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Review: Logitech G110 Gaming Keyboard

by Steven Williamson on 22 March 2010, 11:49 4.25

Tags: Logitech, PC

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A cheaper alternative to the G11

Before we begin the review of Logitech’s latest middle of the range G110 keyboard, it’s worth noting that I have never reviewed any of the company’s previous keyboards so won’t be making comparisons.

The G110 is Logtiech's successor to the G11 and comes with equipped with some new features, including USB 2.0 support. Out of the box you get the G110 keyboard, a plastic detachable wrist-rest that clips into the bottom-end of the keyboard providing some stability for your wrists, a software CD, a quick start user manual and two years warranty -- all for the price of £69.99.

When unfolded the Quick Start User Guide is so large it takes me back to my scout days of fumbling around in forests with those ridiculously large Ordnance Survey maps, or in more recent days, whenever I see business-types wrestling with a copy of The Times on the train. Nevertheless, it does its job effectively of getting your keyboard set-up quickly, which doesn’t actually take any effort at all.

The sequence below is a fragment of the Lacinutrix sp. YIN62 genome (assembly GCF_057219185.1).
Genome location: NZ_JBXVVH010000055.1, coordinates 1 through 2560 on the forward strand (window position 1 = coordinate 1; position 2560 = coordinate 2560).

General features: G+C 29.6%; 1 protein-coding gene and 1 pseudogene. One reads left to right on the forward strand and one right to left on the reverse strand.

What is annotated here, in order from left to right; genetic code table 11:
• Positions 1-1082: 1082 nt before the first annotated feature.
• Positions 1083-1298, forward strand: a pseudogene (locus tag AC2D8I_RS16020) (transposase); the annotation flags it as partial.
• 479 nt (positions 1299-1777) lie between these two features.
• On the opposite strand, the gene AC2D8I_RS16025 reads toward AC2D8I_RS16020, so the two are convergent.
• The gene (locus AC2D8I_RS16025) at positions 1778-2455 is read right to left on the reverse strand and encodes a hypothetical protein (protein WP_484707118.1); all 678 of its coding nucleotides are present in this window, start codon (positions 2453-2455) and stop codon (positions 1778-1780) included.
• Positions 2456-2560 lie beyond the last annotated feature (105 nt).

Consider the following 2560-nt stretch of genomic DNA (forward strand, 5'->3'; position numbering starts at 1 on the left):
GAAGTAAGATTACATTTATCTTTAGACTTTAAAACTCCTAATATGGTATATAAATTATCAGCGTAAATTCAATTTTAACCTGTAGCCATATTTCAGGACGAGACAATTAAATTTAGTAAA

You simply plug the keyboard into your USB port and you’re good to go. The software takes a matter of a couple of minutes to install and gives you access to tutorials and the Logitech G-Series profiler from where you can amend keyboard settings. The software is stylishly presented and very simple to use. Instead of reams of text to read through you get a pictorial representation of the keyboard. You can click on keys or sets of keys and via images it describes extremely well all of the main features of the keyboard and how to use them. You can also use the automatic game detection tool to set separate profiles up for each of your games.



The keyboard itself measures 20” (51cm) across, so it’s larger than a standard keyboard, with the 12 macro buttons (grouped in three rows of four) situated on the left hand panel adding an extra 2 ½” of room .The keyboard is attractively shaped, with the standard rectangular design on three sides that then curves in and out on the bottom of the keyboard to deliver a rather sexier looking shape than your standard keyboard. The keyboard comes in a standard matt black colour, but there’s a grey trim that runs around the left, bottom and right edges of the keyboard that makes it stand out. There’s a small black glossy panel that sits on the top centre of the keyboard where you’ll see the headset and mic mute buttons, alongside a button that allows you to turn the LCD backlights on and off at your pleasure.



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